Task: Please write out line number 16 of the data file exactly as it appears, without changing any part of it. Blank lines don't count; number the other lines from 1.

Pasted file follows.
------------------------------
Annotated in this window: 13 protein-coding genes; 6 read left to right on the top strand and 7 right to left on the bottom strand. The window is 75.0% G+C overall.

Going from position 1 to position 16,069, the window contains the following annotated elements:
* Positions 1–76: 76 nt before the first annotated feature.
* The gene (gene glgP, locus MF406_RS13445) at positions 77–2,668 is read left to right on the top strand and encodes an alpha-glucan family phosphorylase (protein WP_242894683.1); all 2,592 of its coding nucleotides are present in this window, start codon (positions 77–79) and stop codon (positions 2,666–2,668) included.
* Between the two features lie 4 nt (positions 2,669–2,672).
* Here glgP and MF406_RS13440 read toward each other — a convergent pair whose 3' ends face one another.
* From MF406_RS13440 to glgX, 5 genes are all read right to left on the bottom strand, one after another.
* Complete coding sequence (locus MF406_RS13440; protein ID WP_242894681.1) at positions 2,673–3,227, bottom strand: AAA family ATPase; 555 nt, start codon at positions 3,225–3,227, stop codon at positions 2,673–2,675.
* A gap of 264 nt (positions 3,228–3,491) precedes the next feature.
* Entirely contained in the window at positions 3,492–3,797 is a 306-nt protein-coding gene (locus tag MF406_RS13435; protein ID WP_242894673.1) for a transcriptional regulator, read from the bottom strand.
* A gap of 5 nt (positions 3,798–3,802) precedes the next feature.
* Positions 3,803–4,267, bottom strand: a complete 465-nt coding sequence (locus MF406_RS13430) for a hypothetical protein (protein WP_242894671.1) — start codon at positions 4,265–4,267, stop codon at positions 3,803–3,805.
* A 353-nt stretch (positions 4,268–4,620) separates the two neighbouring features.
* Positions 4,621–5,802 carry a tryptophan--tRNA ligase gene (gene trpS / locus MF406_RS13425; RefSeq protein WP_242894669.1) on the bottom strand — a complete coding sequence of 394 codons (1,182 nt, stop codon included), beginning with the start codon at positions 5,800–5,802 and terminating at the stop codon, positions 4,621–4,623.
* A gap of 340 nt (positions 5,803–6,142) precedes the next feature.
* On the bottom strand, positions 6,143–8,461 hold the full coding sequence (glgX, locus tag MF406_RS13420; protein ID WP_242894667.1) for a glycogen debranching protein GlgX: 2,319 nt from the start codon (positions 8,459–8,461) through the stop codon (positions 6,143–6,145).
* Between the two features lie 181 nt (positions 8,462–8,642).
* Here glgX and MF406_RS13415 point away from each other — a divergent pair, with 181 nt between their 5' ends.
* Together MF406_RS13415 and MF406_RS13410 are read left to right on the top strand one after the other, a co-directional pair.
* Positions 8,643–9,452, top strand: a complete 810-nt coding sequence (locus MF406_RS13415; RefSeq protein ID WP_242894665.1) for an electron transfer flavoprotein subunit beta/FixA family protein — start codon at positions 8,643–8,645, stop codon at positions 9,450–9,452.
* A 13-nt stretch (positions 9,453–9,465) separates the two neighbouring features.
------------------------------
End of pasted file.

* On the bottom strand, positions 6,143–8,461 hold the full coding sequence (glgX, locus tag MF406_RS13420; protein ID WP_242894667.1) for a glycogen debranching protein GlgX: 2,319 nt from the start codon (positions 8,459–8,461) through the stop codon (positions 6,143–6,145).